Database Research At Yale

HadoopDB is:

  1. A hybrid of DBMS and MapReduce technologies targeting analytical query workloads
  2. Designed to run on a shared-nothing cluster of commodity machines, or in the cloud
  3. An attempt to fill the gap in the market for a free and open source parallel DBMS
  4. Much more scalable than currently available parallel database systems and DBMS/MapReduce hybrid systems
  5. As scalable as Hadoop, while achieving superior performance on structured data analysis workloads
This projects builds on our paper in VLDB 2009.


The goal of the Semantic Web vision is to free Web data from the applications that control them, so that data can be easily described and exchanged. This is accomplished by supplementing natural language and other data found on the Web with machine readable metadata in statement form (e.g., X is-a person, X has-name ``Joe'', X has-age ``35'') and enabling descriptions of data ontologies so that data from different applications can be integrated through ontology mapping. One ultimate goal is to turn the Web into a giant database, against which one could issue structured queries and receive structured answers in response.

SW-Store is a recently launched project whose goal is to manage and query Semantic Web data. We are starting from a clean-slate and designing a DBMS specifically for this type of data and the prevalent Semantic Web data model, the Resource Description Framework, or RDF. We explore how common SW queries and applications such as reasoning and biological data integration can be built into the database. This work builds on a recent publication that won "Best Paper" at VLDB.

H-Store: A High-Performance OLTP Database

Current OLTP database designs, which date largely from the 1970s, are based on several assumptions about the architecture of database applications and hardware that are less true today than they were 30 years ago. For example, all but the very largest OLTP applications can fit in main memory of a modern shared-nothing cluster of server machines. On a single node with a memory resident database, OLTP transactions take only a few microseconds to execute. Additionally, many applications carefully construct database transactions so they have no user stalls. Taken together, both of these points mean there is a large class of OLTP applications for which a single-threaded execution engine with no concurrency control performs very well, avoiding the need for high overhead, locking-based pessimistic concurrency control protocols designed to keep CPUs busy during disk and user stalls. Further, the cost of computers has dropped so dramatically in the past thirty years that paying for a dedicated database administrator has become one of the dominant costs in running a database system, such that tools that automate design and tuning have great value. Finally, the architecture of a server node has also shifted -- the number of cores available to process data is proliferating. The goal of the H-Store project is to investigate how these architectural and application shifts affect the performance of OLTP databases, and to study what performance benefits would be possible with a complete redesign of OLTP systems in light of these trends. Our early results show that a simple prototype built from scratch using modern assumptions can outperform current commercial DBMS offerings by around a factor of 80 on OLTP workloads. We are currently working to build a full-featured system that demonstrates these performance wins in a more robust prototype.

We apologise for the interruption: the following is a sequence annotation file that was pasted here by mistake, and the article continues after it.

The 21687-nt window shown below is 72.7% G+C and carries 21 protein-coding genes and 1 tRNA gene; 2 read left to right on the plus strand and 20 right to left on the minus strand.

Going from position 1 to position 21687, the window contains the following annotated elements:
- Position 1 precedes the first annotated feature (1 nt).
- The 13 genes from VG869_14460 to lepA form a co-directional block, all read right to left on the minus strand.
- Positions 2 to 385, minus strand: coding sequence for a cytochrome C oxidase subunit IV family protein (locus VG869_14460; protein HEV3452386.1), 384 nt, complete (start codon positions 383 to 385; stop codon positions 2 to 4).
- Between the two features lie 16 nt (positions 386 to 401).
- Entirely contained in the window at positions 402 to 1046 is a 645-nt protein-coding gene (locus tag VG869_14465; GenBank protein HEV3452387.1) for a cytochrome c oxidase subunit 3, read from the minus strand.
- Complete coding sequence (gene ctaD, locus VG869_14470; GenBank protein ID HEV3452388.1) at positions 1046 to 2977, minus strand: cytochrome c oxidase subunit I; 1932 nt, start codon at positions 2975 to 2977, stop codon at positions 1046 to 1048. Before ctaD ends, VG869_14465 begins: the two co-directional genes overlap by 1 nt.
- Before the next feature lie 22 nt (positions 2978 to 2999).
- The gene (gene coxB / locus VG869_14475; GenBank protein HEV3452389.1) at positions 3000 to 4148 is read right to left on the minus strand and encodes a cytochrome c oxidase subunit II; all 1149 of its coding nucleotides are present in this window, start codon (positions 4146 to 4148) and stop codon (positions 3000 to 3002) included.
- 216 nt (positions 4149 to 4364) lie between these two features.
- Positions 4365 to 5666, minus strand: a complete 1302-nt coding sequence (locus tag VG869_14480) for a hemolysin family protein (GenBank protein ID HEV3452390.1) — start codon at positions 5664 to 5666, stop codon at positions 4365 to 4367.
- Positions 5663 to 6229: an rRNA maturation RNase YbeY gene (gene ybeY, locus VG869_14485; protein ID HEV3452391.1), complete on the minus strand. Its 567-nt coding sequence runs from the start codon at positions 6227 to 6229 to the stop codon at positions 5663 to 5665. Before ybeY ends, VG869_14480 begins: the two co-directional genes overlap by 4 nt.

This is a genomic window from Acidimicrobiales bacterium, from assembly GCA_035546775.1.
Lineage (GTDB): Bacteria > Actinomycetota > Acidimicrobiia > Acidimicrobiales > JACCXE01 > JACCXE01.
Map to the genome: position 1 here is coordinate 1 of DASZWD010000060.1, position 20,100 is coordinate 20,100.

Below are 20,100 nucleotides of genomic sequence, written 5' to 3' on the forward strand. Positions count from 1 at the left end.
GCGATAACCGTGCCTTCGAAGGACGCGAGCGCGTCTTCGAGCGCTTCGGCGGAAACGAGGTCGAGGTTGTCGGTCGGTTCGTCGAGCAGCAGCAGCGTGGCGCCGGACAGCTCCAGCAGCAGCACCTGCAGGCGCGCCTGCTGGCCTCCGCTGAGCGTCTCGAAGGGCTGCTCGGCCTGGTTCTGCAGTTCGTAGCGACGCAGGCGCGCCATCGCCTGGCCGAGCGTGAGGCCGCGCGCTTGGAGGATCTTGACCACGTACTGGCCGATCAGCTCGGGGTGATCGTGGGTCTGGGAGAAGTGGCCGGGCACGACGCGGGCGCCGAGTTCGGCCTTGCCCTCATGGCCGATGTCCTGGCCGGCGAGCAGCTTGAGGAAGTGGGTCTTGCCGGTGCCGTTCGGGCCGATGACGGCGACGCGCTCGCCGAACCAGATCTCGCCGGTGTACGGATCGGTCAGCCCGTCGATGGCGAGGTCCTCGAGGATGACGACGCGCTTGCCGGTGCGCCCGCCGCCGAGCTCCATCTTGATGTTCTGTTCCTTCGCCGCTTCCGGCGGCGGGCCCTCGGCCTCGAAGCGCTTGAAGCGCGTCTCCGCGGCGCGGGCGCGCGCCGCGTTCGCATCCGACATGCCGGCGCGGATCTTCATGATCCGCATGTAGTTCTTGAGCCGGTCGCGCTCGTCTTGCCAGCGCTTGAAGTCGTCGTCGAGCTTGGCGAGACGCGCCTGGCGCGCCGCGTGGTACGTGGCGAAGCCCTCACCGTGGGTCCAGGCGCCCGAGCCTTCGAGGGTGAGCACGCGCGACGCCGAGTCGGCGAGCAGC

As companies increasingly use analytic data marts and data warehouses for their customer relationship management and business intelligence applications, the use of column-oriented DBMS technology is growing. Column-oriented databases store DBMS tables column-by-column (instead of row-by-row) and tend to perform better on analytical applications since these applications tend to only focus on a subset of table attributes at a time, and are thus more I/O efficient. Examples of these types of analytic applications are:

  • An application that evaluates the best offer to give a customer while they are on the phone with a call center
  • An application that looks for correlations in products that customers buy in the same transaction
  • An application that looks at customers' history to evaluate credit risk.

Due to the increasing popularity of column-stores, a number of recent venture capital backed start-up companies have formed in recent years that are built on this technology, including Vertica, ParAccel, and Calpont in addition to the increasing popularity of column-oriented databases that have been around a little longer (such as Sybase IQ, Sand/DNA Analytics, and SenSage). Column-stores have also recently seen great momentum in the research community with a number of recent publications. The C-Store project has built an academic prototype of a column-oriented database and this prototype has lead to a great deal of important research exploring the architectural design differences between row-oriented databases and column-oriented database. There are still many important questions remaining unanswered; however, early performance results are very encouraging, with data warehouse queries consistently running one to two orders of magnitude faster. This project is collaboration between Yale, MIT, Brown, Brandeis, and UMass Boston.